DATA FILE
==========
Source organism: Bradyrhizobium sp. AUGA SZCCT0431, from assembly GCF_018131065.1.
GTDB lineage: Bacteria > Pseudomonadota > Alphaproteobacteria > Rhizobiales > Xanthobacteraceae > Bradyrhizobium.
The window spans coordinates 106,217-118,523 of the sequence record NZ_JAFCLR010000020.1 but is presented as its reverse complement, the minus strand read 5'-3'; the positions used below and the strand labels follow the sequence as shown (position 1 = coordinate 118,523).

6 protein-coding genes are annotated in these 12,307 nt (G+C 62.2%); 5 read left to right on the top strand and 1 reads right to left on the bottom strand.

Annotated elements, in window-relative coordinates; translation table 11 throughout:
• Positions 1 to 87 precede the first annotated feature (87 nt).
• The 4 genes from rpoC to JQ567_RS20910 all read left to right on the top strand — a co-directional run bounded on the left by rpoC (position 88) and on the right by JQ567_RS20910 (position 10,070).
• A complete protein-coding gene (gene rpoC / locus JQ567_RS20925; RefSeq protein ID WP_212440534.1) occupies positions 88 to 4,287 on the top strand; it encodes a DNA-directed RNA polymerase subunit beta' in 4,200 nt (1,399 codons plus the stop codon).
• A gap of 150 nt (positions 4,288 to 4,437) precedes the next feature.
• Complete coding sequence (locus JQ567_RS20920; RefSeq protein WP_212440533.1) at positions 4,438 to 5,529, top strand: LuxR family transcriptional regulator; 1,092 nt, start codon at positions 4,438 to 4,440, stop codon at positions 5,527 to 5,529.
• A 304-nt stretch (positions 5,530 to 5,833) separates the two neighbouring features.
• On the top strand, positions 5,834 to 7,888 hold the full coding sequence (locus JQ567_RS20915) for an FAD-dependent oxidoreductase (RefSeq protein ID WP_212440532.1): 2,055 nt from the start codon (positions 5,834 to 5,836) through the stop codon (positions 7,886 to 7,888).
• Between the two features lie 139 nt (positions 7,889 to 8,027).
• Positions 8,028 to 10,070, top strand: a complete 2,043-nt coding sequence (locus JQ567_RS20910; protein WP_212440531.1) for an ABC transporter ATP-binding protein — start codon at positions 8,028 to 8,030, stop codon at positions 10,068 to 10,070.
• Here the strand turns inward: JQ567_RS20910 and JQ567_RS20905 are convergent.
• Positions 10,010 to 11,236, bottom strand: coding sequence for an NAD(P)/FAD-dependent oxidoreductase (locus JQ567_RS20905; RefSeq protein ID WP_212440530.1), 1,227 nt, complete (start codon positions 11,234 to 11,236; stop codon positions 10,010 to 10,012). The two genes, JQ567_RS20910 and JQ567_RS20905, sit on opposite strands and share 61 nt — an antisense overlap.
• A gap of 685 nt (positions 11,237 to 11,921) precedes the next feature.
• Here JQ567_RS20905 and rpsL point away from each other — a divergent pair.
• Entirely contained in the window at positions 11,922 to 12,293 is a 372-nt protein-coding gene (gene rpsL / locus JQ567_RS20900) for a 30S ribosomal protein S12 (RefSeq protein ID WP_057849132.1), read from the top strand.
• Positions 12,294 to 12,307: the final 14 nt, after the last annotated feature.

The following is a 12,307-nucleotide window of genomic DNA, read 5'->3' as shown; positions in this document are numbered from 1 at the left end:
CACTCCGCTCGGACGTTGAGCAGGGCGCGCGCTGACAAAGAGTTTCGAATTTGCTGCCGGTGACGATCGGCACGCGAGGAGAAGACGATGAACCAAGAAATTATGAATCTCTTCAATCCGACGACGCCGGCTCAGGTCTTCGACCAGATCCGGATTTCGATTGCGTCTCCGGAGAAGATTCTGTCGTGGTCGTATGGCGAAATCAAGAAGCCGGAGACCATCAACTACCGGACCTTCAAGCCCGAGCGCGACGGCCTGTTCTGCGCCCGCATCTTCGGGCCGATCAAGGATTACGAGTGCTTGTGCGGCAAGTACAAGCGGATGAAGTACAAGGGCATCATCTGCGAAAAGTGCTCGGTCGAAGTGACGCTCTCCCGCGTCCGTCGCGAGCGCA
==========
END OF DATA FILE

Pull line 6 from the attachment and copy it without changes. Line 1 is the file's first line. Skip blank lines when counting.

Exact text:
• Positions 1 to 87 precede the first annotated feature (87 nt).